The study will be used to advocate for change to Kingston's designation and to inform the Family Physicians Supply Plan. That plan is expected to include potential incentive programs to help the City attract and retain more family doctors.
See the full Physician Recruitment and Retention Report to Council (Report 20-022) on this issue.
Earlier this month, the Grand Theatre became a single-use-plastic-free facility! Next up: the INVISTA Centre will remove single-use plastics by mid-2020. Aside from being inherently wasteful, many single-use plastics, such as plastic cutlery and drinking straws, cannot be recycled and end up in landfills, which contribute to greenhouse gas emissions.
How the City prioritizes road work
The City's Engineering department manages a road network of approximately 859 km. Maintaining the network effectively relies on a great deal of data collection and analysis that equips City engineers to make informed decisions about road work.
"Consistent data and multi-year budget approvals help us maximize our efficiencies and take a proactive approach to road repairs," says Luke Follwell, Director of Engineering.
Here's how the City's Engineering team determines how road work is prioritized.
Complete a technical analysis of roads
- Collecting road condition data. Every few years, a road condition survey is performed using a specialized vehicle that uses continuous laser scanning technology to measure 11 types of pavement distress. The City has just completed the road condition survey that will help determine its road work plans for this term of Council.
- Assigning an Overall Condition Index score. Using data from the road condition survey, road segments are then assigned distress values from 0 to 100, which are then further weighted by importance to result in an Overall Condition Index (OCI) score (new roads = 100 OCI). A list of road segments is then developed and mapped, based on the sections rated very poor and poor. This helps identify the roadways in the most immediate need. The results are then cross referenced with information from road patrols, Public Works' maintenance requests and field inspections.
Review proposed road works in light of capital plans, underground infrastructure and other factors
- The list of road segments rated poor/very poor is reviewed with Utilities Kingston to see if the underground infrastructure below them may also need rehabilitation. If so, these projects are set aside to be aligned with future capital projects.
- The remaining road segments are then reviewed with the City's Transit, Active Transportation and Planning & Building groups to ensure road upgrades are incorporated into planned projects.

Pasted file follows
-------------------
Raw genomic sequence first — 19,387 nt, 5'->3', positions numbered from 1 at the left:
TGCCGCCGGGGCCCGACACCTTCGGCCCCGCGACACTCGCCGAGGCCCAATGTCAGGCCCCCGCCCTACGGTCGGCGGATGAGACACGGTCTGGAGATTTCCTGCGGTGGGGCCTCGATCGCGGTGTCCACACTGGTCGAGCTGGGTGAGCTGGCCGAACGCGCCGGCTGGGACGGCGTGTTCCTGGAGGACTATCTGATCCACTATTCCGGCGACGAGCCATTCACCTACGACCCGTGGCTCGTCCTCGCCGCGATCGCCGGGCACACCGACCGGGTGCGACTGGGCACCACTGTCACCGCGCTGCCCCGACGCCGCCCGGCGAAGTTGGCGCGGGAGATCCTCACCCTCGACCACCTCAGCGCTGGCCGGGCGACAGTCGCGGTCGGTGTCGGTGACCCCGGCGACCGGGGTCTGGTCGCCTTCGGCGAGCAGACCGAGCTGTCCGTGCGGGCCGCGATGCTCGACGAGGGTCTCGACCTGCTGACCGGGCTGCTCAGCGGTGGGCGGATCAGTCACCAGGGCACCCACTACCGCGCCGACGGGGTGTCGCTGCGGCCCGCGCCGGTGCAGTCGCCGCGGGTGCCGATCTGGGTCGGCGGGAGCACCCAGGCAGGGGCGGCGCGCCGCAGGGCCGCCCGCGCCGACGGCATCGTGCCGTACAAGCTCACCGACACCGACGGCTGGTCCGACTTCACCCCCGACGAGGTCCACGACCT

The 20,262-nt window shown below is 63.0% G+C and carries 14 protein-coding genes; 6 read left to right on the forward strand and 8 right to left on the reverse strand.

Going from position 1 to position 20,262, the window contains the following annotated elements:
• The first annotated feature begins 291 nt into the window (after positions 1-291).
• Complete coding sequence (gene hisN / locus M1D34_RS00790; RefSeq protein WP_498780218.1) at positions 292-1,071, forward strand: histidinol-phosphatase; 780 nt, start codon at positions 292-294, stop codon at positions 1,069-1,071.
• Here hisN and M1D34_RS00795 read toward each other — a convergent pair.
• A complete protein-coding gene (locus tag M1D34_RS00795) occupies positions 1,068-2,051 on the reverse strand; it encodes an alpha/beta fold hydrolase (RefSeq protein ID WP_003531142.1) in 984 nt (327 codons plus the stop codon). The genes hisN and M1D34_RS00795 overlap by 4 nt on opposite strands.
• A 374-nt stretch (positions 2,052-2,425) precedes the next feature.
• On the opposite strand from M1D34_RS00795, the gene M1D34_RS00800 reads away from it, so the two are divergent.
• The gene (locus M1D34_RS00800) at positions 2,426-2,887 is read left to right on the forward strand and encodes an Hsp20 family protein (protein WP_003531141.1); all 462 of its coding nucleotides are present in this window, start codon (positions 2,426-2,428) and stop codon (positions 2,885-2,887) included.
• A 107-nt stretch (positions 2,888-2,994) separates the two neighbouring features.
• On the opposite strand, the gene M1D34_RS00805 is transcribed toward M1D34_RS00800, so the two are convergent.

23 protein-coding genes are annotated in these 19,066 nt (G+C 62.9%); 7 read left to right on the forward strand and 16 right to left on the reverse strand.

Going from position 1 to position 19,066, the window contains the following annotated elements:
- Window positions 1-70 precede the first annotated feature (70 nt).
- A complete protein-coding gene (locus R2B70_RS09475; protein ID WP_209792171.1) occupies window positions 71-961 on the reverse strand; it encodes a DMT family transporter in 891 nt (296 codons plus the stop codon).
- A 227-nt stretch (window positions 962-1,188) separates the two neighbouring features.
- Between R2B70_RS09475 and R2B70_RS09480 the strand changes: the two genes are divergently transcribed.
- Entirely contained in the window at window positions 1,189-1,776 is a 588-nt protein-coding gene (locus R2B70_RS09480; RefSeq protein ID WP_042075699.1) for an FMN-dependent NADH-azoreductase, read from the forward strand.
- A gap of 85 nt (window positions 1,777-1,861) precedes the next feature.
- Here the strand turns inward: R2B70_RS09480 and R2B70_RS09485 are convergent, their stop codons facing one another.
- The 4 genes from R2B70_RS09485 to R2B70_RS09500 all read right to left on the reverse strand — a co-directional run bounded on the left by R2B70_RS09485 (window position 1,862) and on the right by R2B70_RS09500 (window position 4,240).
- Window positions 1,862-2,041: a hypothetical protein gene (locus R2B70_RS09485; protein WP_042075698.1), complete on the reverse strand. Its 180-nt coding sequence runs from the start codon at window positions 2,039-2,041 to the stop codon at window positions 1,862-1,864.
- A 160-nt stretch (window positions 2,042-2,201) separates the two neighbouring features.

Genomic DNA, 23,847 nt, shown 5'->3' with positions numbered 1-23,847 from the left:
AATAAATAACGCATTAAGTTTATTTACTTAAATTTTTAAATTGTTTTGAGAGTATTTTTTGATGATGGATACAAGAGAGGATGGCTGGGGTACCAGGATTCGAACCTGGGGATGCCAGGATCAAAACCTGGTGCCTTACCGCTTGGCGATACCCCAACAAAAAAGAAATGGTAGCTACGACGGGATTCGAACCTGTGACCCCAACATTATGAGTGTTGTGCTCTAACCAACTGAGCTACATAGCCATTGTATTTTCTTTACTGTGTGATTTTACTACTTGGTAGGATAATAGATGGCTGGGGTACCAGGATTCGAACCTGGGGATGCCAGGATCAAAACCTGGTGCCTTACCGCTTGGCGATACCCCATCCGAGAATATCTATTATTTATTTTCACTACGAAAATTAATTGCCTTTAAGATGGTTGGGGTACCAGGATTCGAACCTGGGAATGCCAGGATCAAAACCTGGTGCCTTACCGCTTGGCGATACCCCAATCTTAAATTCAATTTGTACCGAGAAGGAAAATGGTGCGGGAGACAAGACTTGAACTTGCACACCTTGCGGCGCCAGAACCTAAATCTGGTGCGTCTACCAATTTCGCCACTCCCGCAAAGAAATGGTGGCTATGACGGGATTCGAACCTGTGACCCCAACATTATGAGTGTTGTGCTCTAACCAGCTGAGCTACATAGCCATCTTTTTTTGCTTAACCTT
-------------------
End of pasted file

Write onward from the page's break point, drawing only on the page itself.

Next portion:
- Road segments with high traffic volumes or that are on transit or emergency routes are prioritized to the top of the list.
Prioritize and plan road works
- Potential projects are again reviewed with the City's Transportation, Utilities Kingston, Storm Water Design and Transit groups to find efficiencies with other proposed projects.
- The scope of target projects is further defined using geotechnical data.
- Rehabilitation costs are then estimated and projects that fit within the capital budget are selected.
- Projects are then bundled appropriately and the process to procure contractors begins.
On Nov. 26, Council was presented with a 2020-2022 capital budget for road works and other infrastructure projects (listed in Exhibit B starting on e-page 45 of the budget report). The budget is expected to be ratified at Council's Dec. 17 meeting.
Find out more about the City's approach to road work.
How the City's emergency shelter system works
Davis Tannery lands to be cleaned ahead of apartment development
The former Davis Tannery lands at 2 River St. and 50 Orchard St. overlook the Cataraqui River and are an easy waterfront-walk to downtown along the popular K&P Trail.
These 13 hectares are also heavily contaminated due to their former uses, which included a smelting operation and a leather tannery. The City has long been interested in seeing the lands cleaned up and made productive, but the estimated $66 million cost of remediating these brownfields has proved a significant barrier to development – until recently.
"The City has worked with the developer, Jay Patry Enterprises, over the last year on the proposed development to enhance its design, improve the public realm and provide greater setbacks from the Rideau Canal with a naturalized shoreline," says Paige Agnew, Director, Planning, Building & Licensing.